A VOLUNTEER taskforce is being built to respond to disasters in Hampshire such as flooding which has blighted the county.

The British Red Cross is looking for 250 people willing to help people in crisis in their community.

They are being invited to sign up as Emergency Reserve Volunteers, providing a willing workforce to do practical tasks such as filling sand-bags, cleaning up after a flood or packing food parcels for evacuees during a flood or other large incident.

The concept will be tested during a full-scale exercise later this year.

Modelled on similar initiatives run by the Dutch and Austrian Red Cross, it is anticipated each Emergency Reserve Volunteer might only be called upon once or twice a year and there would be no expectation of an ongoing commitment when the emergency was over.

Training is quick and provided online and no specialist skills are needed – just an enthusiasm for helping people in need.

If the pilot is succesful, it’s hoped the taskforce could provide the Red Cross with extra people-power if emergencies like the flooding in the Test Valley in February 2014, or heavy snowfall in the county in January 2010, were to be repeated.

Red Cross project coordinator for Hampshire Louise Garrard said: “During big emergencies such as major flooding, the Red Cross supports local councils, the emergency services and works with other voluntary organisations to help people affected.

“During these times we often receive lots of offers of help from members of the public but taking advantage of that goodwill while an emergency is actually unfolding can be a challenge.

“Signing people up as Emergency Reserve Volunteers in advance gives us an extra resource to support our existing teams of emergency response volunteers, and enables us to be more proactive and manage our response more effectively.”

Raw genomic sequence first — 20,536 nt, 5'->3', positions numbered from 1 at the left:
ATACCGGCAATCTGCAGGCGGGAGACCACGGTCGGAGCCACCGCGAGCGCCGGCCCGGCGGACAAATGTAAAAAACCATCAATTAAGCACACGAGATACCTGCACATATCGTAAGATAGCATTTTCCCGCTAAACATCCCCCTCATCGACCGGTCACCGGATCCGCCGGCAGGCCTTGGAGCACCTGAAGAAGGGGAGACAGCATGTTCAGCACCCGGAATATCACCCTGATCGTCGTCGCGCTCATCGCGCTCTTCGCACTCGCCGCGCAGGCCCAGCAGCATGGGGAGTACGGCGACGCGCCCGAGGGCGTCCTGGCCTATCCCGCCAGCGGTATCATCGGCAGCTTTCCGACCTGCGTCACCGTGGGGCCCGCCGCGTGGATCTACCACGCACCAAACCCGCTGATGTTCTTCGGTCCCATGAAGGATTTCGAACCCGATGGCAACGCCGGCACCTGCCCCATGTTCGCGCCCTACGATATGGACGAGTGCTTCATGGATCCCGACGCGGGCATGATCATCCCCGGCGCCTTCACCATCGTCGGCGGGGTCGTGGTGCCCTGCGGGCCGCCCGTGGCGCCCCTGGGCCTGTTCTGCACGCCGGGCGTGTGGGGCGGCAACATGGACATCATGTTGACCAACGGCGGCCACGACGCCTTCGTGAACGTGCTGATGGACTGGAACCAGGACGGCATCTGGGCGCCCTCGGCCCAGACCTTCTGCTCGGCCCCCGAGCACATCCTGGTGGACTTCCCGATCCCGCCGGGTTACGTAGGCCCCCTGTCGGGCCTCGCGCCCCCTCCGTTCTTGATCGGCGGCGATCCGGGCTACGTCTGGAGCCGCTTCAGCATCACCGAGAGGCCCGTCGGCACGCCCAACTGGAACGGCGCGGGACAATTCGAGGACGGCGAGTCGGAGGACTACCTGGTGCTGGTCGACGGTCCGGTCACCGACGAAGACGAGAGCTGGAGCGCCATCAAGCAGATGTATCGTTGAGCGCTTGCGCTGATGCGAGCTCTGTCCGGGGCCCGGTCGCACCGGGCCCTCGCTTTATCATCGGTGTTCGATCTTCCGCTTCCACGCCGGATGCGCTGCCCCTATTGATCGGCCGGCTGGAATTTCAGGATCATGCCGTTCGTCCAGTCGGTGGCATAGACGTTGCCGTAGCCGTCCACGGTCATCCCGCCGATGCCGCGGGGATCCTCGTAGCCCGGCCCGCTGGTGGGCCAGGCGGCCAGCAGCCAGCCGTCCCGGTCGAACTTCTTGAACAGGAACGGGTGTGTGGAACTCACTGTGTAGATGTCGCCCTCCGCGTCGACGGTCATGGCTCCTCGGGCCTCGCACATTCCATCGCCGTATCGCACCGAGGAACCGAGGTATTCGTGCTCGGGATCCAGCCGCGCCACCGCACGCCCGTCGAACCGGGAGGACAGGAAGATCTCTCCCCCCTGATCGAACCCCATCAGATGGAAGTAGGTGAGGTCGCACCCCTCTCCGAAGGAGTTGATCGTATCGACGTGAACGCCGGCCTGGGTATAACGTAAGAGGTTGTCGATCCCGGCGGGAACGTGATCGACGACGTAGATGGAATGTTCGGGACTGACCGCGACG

Signing up and completing the training can be done online and volunteers would then be alerted by text message when they were needed.

Further training and support would be given at the scene and volunteers would perform specific practical tasks under the guidance and supervision of existing Red Cross emergency response volunteers.

The Hampshire element of the project is part of a one-year pilot funded by electricity network operator Scottish and Southern Energy Power Distribution (SSE), looking at how to harness the goodwill of occasional volunteers and people who offer their support spontaneously, during an emergency.

It’s hoped successful elements of the pilot could then be rolled out nationally.

In The Netherlands, where the Dutch Red Cross ran a national campaign and recruited 38,000 ‘Ready2Helpers’, they have been deployed over 300 times in the last two years.

Mark Shiner, Station Manager for Hampshire Fire & Rescue Service (HFRS), which the Red Cross regularly works in partnership with, added: “Community resilience plays an integral part in our plans for resolving major emergencies. It is most advantageous if volunteers could receive training and guidance in supporting our communities which would ensure that our resources are deployed in the most effective way. HFRS fully support this British Red Cross campaign to recruit volunteers that could help out in a crisis.”

To sign up as an Emergency Reserve Volunteer visit: redcross.org.uk/reserves.

Volunteers must be over 18, have a mobile phone and be prepared to carry out practical tasks during an emergency.